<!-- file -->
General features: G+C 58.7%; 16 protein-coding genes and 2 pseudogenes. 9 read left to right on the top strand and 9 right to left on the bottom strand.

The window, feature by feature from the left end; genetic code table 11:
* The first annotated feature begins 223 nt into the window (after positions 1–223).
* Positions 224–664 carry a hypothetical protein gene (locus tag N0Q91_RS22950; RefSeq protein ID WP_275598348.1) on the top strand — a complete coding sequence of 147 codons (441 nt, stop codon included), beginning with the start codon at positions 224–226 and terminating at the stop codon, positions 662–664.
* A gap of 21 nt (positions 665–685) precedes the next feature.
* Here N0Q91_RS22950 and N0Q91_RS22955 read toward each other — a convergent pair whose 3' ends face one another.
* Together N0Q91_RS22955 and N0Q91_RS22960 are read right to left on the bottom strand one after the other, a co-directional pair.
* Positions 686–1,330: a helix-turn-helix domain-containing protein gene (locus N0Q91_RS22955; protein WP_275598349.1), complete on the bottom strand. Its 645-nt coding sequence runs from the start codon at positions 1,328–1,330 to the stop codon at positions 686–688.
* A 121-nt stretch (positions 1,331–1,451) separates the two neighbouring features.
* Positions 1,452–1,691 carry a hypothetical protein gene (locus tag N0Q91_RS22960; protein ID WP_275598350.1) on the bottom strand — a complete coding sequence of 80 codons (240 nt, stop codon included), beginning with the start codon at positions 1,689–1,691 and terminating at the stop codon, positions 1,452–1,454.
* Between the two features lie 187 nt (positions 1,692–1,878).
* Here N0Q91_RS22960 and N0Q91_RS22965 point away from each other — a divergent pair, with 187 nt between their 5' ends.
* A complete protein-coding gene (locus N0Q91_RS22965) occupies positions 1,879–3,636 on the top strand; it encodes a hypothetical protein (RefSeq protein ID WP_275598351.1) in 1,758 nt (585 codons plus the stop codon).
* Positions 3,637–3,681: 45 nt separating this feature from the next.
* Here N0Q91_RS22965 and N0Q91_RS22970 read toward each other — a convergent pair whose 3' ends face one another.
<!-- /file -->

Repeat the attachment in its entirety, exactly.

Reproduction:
General features: G+C 58.7%; 16 protein-coding genes and 2 pseudogenes. 9 read left to right on the top strand and 9 right to left on the bottom strand.

The window, feature by feature from the left end; genetic code table 11:
* The first annotated feature begins 223 nt into the window (after positions 1–223).
* Positions 224–664 carry a hypothetical protein gene (locus tag N0Q91_RS22950; RefSeq protein ID WP_275598348.1) on the top strand — a complete coding sequence of 147 codons (441 nt, stop codon included), beginning with the start codon at positions 224–226 and terminating at the stop codon, positions 662–664.
* A gap of 21 nt (positions 665–685) precedes the next feature.
* Here N0Q91_RS22950 and N0Q91_RS22955 read toward each other — a convergent pair whose 3' ends face one another.
* Together N0Q91_RS22955 and N0Q91_RS22960 are read right to left on the bottom strand one after the other, a co-directional pair.
* Positions 686–1,330: a helix-turn-helix domain-containing protein gene (locus N0Q91_RS22955; protein WP_275598349.1), complete on the bottom strand. Its 645-nt coding sequence runs from the start codon at positions 1,328–1,330 to the stop codon at positions 686–688.
* A 121-nt stretch (positions 1,331–1,451) separates the two neighbouring features.
* Positions 1,452–1,691 carry a hypothetical protein gene (locus tag N0Q91_RS22960; protein ID WP_275598350.1) on the bottom strand — a complete coding sequence of 80 codons (240 nt, stop codon included), beginning with the start codon at positions 1,689–1,691 and terminating at the stop codon, positions 1,452–1,454.
* Between the two features lie 187 nt (positions 1,692–1,878).
* Here N0Q91_RS22960 and N0Q91_RS22965 point away from each other — a divergent pair, with 187 nt between their 5' ends.
* A complete protein-coding gene (locus N0Q91_RS22965) occupies positions 1,879–3,636 on the top strand; it encodes a hypothetical protein (RefSeq protein ID WP_275598351.1) in 1,758 nt (585 codons plus the stop codon).
* Positions 3,637–3,681: 45 nt separating this feature from the next.
* Here N0Q91_RS22965 and N0Q91_RS22970 read toward each other — a convergent pair whose 3' ends face one another.